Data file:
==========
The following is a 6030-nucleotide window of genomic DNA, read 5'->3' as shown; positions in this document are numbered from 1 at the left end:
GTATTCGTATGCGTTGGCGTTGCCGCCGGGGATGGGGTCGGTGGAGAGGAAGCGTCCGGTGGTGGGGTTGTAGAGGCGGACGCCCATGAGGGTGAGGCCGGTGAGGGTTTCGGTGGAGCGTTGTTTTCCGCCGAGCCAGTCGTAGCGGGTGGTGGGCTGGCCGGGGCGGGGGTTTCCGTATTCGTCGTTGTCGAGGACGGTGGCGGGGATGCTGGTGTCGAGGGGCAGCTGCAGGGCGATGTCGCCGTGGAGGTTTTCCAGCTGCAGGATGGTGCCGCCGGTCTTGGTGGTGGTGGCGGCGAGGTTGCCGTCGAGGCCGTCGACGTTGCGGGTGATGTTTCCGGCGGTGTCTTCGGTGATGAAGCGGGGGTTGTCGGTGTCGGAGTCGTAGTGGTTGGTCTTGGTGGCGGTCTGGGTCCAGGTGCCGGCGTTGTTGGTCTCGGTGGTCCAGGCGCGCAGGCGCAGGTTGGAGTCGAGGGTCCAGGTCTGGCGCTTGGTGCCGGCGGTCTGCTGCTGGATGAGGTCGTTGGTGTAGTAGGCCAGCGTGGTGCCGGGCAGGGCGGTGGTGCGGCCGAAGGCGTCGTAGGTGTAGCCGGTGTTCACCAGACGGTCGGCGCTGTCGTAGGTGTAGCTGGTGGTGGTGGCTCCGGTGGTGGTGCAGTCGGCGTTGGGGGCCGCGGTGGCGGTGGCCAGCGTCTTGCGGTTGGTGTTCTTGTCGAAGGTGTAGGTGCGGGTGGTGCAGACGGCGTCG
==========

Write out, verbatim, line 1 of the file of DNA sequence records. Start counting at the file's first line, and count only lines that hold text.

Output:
The following is a 6030-nucleotide window of genomic DNA, read 5'->3' as shown; positions in this document are numbered from 1 at the left end: